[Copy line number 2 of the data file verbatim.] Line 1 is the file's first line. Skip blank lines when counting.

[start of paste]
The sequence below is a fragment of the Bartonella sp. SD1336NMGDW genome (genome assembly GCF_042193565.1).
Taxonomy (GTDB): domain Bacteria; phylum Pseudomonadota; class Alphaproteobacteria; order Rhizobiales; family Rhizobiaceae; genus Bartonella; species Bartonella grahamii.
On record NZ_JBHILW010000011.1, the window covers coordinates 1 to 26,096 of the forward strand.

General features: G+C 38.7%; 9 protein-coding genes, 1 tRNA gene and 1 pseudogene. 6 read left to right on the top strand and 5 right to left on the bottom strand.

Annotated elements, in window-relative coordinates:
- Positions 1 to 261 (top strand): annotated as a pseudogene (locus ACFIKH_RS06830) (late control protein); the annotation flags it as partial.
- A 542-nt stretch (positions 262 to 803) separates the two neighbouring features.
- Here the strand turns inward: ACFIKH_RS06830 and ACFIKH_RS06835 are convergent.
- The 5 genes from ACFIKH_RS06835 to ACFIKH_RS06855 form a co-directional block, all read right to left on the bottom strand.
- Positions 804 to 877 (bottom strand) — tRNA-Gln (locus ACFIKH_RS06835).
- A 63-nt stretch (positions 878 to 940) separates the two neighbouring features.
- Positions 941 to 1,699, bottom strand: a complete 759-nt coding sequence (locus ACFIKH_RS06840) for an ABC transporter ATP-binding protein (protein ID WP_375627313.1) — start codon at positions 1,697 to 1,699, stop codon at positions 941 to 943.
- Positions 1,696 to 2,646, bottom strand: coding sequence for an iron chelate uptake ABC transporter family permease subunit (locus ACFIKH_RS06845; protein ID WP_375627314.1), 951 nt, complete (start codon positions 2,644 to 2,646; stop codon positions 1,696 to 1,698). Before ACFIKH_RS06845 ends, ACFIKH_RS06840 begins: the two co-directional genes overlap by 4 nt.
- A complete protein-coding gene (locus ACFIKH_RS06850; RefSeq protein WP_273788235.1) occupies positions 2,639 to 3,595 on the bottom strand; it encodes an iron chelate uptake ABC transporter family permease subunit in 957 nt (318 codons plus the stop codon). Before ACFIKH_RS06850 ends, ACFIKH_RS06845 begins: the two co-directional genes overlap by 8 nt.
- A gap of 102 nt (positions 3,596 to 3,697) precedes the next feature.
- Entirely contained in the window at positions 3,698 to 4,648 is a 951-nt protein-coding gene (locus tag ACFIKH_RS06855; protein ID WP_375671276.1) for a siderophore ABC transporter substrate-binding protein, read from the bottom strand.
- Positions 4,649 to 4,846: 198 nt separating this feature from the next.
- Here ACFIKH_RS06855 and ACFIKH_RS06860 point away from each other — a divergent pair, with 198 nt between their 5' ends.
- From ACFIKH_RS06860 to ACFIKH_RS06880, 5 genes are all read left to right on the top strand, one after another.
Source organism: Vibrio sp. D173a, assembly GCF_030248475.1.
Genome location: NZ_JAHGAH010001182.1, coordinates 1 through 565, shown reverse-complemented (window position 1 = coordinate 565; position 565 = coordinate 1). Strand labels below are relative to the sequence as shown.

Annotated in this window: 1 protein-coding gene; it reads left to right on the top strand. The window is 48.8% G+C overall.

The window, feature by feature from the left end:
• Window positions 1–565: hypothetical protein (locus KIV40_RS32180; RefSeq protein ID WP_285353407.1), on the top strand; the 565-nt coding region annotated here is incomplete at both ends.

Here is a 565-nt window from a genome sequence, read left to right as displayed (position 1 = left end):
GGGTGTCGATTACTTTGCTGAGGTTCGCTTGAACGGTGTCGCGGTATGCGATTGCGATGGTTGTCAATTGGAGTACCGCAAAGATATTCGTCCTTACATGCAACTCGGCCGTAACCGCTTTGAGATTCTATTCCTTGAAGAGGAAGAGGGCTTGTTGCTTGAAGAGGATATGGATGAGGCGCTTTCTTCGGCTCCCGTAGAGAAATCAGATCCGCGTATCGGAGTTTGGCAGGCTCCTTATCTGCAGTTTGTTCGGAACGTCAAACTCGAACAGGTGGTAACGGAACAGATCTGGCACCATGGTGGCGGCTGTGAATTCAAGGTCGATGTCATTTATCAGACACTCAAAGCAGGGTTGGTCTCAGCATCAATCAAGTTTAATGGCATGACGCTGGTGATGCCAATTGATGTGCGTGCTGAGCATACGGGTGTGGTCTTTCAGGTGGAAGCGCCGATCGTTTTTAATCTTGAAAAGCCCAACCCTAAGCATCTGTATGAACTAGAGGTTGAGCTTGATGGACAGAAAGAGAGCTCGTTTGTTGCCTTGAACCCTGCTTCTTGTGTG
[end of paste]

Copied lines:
Taxonomy (GTDB): domain Bacteria; phylum Pseudomonadota; class Alphaproteobacteria; order Rhizobiales; family Rhizobiaceae; genus Bartonella; species Bartonella grahamii.